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Introduction to Linux - A Hands on Guide
This guide was created as an overview of the Linux Operating System, geared toward new users as an exploration tour and getting started guide, with exercises at the end of each chapter.
For more advanced trainees it can be a desktop reference, and a collection of the base knowledge needed to proceed with system and network administration. This book contains many real life examples derived from the author's experience as a Linux system and network administrator, trainer and consultant. They hope these examples will help you to get a better understanding of the Linux system and that you feel encouraged to try out things on your own.
Click Here to receive this Complete Guide absolutely free.
I gave Linux a try purely because I wanted to learn something (challenge the mind, you know). Fedora Core 1 would not install on an old P133 sitting in my closet (which previously had Win95), so I got my hands on Slackware 10.0 and gave that a shot. The computer has 64 megs of ram and a 2.0GB hard drive. I put pkgtool on "expert" and selected things to install. I was surprised that it installed all of it without complaining.
There were a few hitches, mainly due to my own lack of knowledge (on my first install, I did not install LILO, thinking it was unnecessary, and sat there for a few minutes when Linux wouldn't boot wondering if I should have installed LILO after all). Much like, in my quest to get Slackware to fit in under 2 gigs, I left out everything related to ALSA (then wondered why the sound would not work). There were a few "oh, maybe I DID need that..." moments during those first days of using Linux.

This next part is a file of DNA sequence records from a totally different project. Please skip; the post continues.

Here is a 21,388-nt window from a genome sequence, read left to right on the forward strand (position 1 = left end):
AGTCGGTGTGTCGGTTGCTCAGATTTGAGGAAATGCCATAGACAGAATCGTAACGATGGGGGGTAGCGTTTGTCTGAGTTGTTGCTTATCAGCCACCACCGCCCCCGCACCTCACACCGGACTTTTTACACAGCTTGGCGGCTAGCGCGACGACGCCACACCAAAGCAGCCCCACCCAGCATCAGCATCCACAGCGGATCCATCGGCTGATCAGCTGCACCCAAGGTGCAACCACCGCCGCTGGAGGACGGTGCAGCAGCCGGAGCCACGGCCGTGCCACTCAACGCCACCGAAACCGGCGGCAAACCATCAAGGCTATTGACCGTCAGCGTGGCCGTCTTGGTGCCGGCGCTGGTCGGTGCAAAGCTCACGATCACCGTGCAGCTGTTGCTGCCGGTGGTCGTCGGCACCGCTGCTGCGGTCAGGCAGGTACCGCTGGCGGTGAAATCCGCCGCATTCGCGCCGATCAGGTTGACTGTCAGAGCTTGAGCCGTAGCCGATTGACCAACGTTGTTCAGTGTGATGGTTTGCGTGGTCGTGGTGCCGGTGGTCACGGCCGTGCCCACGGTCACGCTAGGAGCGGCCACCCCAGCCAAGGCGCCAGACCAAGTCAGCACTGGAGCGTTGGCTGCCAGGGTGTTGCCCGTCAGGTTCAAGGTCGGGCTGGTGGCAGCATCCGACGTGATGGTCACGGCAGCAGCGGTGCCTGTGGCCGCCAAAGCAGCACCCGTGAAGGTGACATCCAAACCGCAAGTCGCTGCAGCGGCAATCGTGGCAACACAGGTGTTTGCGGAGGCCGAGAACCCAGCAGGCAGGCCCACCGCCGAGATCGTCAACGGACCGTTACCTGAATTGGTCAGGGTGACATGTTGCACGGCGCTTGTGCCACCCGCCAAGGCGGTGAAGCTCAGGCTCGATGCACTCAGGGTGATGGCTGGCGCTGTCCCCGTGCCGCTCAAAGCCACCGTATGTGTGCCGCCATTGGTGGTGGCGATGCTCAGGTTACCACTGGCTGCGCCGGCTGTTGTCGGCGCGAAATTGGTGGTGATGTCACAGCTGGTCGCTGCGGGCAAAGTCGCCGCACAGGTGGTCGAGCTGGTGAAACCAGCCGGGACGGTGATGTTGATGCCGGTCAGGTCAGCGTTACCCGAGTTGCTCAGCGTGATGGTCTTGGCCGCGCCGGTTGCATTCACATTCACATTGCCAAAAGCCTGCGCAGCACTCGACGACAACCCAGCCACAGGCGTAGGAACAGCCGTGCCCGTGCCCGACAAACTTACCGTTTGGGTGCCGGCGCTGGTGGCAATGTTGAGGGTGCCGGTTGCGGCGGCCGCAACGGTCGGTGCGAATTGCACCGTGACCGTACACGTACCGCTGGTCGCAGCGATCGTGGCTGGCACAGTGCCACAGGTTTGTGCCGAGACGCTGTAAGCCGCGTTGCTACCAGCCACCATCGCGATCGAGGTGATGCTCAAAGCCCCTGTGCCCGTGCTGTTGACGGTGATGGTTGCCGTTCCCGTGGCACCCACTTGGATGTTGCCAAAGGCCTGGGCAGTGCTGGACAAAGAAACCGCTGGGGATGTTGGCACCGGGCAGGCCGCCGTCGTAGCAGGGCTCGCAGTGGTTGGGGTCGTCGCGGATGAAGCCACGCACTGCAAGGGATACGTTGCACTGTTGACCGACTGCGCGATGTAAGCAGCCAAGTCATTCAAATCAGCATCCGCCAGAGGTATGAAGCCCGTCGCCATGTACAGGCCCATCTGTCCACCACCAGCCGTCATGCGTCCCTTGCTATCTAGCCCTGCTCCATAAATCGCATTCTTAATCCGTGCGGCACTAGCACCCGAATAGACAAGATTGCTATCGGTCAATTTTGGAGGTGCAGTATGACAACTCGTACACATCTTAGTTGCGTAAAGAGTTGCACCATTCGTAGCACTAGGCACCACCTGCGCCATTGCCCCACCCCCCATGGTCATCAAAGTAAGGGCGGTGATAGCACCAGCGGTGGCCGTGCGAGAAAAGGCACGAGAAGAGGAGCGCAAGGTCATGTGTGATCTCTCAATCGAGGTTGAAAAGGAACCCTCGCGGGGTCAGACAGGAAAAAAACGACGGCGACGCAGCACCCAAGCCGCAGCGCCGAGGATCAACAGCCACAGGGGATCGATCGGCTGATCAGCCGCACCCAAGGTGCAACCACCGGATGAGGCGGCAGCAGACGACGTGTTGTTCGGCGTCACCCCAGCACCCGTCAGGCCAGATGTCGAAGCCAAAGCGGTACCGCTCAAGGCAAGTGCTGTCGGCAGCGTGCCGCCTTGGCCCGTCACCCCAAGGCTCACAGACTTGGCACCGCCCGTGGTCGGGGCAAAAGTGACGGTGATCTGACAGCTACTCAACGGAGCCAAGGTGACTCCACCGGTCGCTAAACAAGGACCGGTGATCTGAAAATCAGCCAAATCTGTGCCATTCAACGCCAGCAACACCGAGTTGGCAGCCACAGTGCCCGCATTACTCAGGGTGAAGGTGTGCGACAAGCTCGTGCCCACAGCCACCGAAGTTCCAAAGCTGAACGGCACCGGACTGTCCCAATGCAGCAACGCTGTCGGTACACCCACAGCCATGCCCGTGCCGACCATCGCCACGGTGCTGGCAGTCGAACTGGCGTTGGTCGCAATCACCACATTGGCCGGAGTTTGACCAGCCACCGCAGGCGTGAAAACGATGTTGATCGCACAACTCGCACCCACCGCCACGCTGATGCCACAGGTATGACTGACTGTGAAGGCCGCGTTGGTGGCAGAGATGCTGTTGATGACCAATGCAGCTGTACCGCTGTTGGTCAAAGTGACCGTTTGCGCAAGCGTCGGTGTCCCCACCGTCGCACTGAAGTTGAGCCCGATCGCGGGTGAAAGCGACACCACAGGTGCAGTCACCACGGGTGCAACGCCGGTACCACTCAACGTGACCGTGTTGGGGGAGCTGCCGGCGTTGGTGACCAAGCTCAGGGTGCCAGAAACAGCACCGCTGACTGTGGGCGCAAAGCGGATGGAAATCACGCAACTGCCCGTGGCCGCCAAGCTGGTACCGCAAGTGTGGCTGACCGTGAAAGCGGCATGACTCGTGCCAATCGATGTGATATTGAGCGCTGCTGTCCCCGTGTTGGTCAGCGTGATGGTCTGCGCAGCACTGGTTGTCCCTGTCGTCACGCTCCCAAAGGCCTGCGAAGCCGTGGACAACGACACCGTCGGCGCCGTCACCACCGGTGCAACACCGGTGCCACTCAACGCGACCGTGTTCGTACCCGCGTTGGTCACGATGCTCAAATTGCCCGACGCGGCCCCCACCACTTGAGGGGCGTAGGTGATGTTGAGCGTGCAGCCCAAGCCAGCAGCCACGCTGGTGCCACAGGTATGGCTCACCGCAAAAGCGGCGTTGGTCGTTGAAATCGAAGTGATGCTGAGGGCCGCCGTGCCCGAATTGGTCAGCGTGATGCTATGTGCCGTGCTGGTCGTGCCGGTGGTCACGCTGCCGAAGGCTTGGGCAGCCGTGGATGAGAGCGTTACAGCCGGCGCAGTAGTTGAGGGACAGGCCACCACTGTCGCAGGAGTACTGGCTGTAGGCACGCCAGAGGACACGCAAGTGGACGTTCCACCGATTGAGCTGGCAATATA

At first I ran KDE, and though it was slow, it wasn't unbearable--it enabled me to poke around for a few days. Change the settings, practice a few basic commands in Konsole that I learned from a book, and so forth.
After surfing the web and seeing screenshots of what was being done with the various window managers, I decided to give Blackbox a whirl, then I moved on to Fluxbox. Then to XFCE then to IceWM then back to Fluxbox again.
Eventually, I decided I liked the screenshots of those transparent terminals, and downloaded the aterm source. Then I compiled aterm, afterwards thinking "holy crap, I compiled something." Compiling things didn't stop there--days later I compiled torsmo, because I thought it looked cool to have that in the corner of the screen. Then I compiled Dope Wars. I don't recall if Slackware .tgz packages are/were available for these applications, but who cares--I compiled something!
If I ever got stuck, I'd come to this site, and do a search. Usually there was someone else with the same problem, and someone helpful had posted a solution.
Well, I've got it all working. I've got sound coming from that old Soundblaster 16 card, pumping out Jimi Hendrix mp3's through xmms. I edited the Fluxbox menu so I can change background images at will. I left the KDE base in so I can play Katomic, Kpoker and run Konqueror. And because I stripped out everything I don't need or that which would be impractical on such a machine (for example, anything related to USB, since there are no USB ports on it), I have about 550mb left on that old hard drive. Yes, anything that uses GTK+ is slow. Yes, it only displays a max of 800x600 resolution at depth 16. But so what--I've learned A LOT and that was the point.
I've still got a lot more to learn, and am going to build a modern system to learn it on. I think Fluxbox is very cool, but I also think KDE is gorgeous, so I'd love to have a peppy system to run it on. Anyway, many thanks to sites like LinuxQuestions.org for helping me along my Linux journey.